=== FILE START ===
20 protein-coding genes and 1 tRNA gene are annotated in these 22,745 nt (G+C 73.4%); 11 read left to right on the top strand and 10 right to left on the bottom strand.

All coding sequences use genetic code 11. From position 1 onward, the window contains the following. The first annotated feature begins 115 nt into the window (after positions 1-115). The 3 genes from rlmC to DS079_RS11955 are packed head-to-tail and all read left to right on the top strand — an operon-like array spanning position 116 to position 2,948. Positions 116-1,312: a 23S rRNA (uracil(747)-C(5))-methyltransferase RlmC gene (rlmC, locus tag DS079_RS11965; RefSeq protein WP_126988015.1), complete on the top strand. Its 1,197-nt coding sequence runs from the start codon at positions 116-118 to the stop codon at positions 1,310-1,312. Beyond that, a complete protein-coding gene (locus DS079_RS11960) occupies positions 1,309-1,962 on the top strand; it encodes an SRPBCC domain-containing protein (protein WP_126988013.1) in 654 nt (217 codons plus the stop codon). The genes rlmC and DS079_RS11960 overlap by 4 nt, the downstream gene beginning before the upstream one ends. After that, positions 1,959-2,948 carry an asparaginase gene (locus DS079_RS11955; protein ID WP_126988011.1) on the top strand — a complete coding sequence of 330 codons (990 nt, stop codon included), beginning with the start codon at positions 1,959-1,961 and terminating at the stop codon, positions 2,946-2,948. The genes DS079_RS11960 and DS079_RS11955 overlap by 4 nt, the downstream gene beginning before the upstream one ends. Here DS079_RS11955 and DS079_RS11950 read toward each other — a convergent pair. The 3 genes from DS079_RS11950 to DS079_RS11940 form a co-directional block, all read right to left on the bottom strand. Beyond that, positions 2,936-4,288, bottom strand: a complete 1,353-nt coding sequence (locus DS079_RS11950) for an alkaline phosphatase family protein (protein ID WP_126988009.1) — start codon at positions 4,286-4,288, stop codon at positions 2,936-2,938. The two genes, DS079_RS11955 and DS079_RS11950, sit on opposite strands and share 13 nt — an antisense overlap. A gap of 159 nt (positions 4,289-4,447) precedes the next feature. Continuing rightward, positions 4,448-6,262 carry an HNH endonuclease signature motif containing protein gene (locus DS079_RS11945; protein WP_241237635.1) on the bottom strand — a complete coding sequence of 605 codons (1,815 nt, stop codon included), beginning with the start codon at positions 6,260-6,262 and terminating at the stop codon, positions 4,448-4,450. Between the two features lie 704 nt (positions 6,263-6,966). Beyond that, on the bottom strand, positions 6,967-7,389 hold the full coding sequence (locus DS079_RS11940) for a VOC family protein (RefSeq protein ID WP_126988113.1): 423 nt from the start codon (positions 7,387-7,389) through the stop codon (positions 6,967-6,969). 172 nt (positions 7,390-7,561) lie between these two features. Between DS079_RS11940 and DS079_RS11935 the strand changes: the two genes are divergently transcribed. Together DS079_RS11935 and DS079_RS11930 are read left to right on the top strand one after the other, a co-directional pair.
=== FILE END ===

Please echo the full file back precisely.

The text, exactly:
20 protein-coding genes and 1 tRNA gene are annotated in these 22,745 nt (G+C 73.4%); 11 read left to right on the top strand and 10 right to left on the bottom strand.

All coding sequences use genetic code 11. From position 1 onward, the window contains the following. The first annotated feature begins 115 nt into the window (after positions 1-115). The 3 genes from rlmC to DS079_RS11955 are packed head-to-tail and all read left to right on the top strand — an operon-like array spanning position 116 to position 2,948. Positions 116-1,312: a 23S rRNA (uracil(747)-C(5))-methyltransferase RlmC gene (rlmC, locus tag DS079_RS11965; RefSeq protein WP_126988015.1), complete on the top strand. Its 1,197-nt coding sequence runs from the start codon at positions 116-118 to the stop codon at positions 1,310-1,312. Beyond that, a complete protein-coding gene (locus DS079_RS11960) occupies positions 1,309-1,962 on the top strand; it encodes an SRPBCC domain-containing protein (protein WP_126988013.1) in 654 nt (217 codons plus the stop codon). The genes rlmC and DS079_RS11960 overlap by 4 nt, the downstream gene beginning before the upstream one ends. After that, positions 1,959-2,948 carry an asparaginase gene (locus DS079_RS11955; protein ID WP_126988011.1) on the top strand — a complete coding sequence of 330 codons (990 nt, stop codon included), beginning with the start codon at positions 1,959-1,961 and terminating at the stop codon, positions 2,946-2,948. The genes DS079_RS11960 and DS079_RS11955 overlap by 4 nt, the downstream gene beginning before the upstream one ends. Here DS079_RS11955 and DS079_RS11950 read toward each other — a convergent pair. The 3 genes from DS079_RS11950 to DS079_RS11940 form a co-directional block, all read right to left on the bottom strand. Beyond that, positions 2,936-4,288, bottom strand: a complete 1,353-nt coding sequence (locus DS079_RS11950) for an alkaline phosphatase family protein (protein ID WP_126988009.1) — start codon at positions 4,286-4,288, stop codon at positions 2,936-2,938. The two genes, DS079_RS11955 and DS079_RS11950, sit on opposite strands and share 13 nt — an antisense overlap. A gap of 159 nt (positions 4,289-4,447) precedes the next feature. Continuing rightward, positions 4,448-6,262 carry an HNH endonuclease signature motif containing protein gene (locus DS079_RS11945; protein WP_241237635.1) on the bottom strand — a complete coding sequence of 605 codons (1,815 nt, stop codon included), beginning with the start codon at positions 6,260-6,262 and terminating at the stop codon, positions 4,448-4,450. Between the two features lie 704 nt (positions 6,263-6,966). Beyond that, on the bottom strand, positions 6,967-7,389 hold the full coding sequence (locus DS079_RS11940) for a VOC family protein (RefSeq protein ID WP_126988113.1): 423 nt from the start codon (positions 7,387-7,389) through the stop codon (positions 6,967-6,969). 172 nt (positions 7,390-7,561) lie between these two features. Between DS079_RS11940 and DS079_RS11935 the strand changes: the two genes are divergently transcribed. Together DS079_RS11935 and DS079_RS11930 are read left to right on the top strand one after the other, a co-directional pair.